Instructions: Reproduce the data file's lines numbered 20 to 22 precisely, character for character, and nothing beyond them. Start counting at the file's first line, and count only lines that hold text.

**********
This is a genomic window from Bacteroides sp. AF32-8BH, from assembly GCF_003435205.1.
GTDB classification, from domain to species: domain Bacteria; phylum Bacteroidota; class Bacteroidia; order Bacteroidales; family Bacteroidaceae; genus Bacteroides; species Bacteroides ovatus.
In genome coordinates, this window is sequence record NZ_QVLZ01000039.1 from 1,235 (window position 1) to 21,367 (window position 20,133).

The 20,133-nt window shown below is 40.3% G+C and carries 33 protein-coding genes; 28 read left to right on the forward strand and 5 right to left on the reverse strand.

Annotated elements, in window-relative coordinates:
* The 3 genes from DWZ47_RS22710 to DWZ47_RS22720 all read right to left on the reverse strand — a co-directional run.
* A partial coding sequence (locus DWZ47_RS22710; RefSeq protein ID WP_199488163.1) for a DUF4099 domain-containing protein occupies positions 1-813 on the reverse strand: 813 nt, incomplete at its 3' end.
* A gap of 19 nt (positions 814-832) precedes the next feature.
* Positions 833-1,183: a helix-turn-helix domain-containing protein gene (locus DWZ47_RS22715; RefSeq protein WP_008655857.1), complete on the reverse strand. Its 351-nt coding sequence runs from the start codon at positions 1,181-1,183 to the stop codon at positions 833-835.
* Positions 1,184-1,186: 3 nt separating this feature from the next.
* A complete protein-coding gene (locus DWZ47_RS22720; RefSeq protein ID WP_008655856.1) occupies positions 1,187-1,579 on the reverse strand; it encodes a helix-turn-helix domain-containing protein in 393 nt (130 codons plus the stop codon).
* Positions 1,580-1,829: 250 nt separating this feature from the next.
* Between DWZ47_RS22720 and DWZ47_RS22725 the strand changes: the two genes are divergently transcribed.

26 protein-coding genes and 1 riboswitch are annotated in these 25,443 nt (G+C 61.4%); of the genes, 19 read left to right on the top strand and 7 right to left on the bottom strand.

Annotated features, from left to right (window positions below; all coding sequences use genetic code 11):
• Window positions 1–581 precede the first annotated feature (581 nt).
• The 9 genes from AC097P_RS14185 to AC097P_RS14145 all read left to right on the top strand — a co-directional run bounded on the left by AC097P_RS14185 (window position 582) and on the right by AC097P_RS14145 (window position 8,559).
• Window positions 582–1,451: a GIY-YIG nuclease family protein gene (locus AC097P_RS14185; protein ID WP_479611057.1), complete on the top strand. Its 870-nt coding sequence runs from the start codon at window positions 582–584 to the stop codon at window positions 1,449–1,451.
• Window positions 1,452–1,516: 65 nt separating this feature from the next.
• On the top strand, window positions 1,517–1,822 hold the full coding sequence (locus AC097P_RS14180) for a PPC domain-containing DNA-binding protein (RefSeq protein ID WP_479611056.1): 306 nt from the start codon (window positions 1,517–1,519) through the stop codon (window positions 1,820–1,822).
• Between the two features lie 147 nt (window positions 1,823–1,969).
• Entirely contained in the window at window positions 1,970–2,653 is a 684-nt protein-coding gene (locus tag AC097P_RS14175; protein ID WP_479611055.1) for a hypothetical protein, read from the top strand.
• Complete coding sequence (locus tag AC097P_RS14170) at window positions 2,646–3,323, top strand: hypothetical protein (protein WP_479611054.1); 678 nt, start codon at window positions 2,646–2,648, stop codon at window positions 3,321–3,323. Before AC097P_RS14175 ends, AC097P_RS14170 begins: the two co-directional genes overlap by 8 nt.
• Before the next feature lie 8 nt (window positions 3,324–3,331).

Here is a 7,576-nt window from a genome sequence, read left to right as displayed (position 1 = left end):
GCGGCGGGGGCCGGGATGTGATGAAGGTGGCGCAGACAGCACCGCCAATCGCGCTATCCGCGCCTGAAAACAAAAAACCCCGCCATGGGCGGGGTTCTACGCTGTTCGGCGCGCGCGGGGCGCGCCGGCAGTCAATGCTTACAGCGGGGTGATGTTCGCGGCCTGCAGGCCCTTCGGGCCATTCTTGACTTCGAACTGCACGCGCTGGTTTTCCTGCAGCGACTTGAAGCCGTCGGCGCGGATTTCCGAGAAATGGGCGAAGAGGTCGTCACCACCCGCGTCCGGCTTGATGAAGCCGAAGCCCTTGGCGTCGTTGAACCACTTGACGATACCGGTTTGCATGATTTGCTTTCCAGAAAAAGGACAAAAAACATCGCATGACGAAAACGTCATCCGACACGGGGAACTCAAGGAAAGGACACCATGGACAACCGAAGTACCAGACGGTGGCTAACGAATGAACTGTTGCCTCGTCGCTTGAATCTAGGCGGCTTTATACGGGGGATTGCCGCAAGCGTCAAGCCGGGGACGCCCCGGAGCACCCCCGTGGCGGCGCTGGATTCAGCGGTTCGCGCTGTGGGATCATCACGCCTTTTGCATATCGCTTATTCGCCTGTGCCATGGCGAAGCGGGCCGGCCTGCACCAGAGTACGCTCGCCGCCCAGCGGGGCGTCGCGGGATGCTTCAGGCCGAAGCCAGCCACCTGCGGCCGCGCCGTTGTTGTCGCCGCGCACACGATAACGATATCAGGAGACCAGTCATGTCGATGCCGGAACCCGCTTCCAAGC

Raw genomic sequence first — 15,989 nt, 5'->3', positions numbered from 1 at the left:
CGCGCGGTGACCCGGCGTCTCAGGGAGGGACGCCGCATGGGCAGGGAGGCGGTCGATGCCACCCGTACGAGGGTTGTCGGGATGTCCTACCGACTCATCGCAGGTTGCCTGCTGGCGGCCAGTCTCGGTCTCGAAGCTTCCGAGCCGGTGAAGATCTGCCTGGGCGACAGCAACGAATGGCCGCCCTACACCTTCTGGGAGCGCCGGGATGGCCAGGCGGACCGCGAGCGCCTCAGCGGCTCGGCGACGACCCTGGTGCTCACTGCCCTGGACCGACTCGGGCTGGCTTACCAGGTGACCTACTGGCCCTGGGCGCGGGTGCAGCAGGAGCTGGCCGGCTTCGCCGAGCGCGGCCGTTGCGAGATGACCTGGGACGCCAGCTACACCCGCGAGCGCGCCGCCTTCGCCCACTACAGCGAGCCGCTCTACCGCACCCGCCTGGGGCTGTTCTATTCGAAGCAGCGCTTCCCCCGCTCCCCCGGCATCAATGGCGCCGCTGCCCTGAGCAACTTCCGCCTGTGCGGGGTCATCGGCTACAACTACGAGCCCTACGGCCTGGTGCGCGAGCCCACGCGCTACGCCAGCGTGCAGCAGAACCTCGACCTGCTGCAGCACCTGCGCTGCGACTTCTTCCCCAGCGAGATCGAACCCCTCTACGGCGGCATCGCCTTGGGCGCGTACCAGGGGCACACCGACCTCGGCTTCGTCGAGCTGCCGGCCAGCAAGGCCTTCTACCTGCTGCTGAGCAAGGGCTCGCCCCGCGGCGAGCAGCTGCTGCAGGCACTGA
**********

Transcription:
• On the top strand, window positions 1,517–1,822 hold the full coding sequence (locus AC097P_RS14180) for a PPC domain-containing DNA-binding protein (RefSeq protein ID WP_479611056.1): 306 nt from the start codon (window positions 1,517–1,519) through the stop codon (window positions 1,820–1,822).
• Between the two features lie 147 nt (window positions 1,823–1,969).
• Entirely contained in the window at window positions 1,970–2,653 is a 684-nt protein-coding gene (locus tag AC097P_RS14175; protein ID WP_479611055.1) for a hypothetical protein, read from the top strand.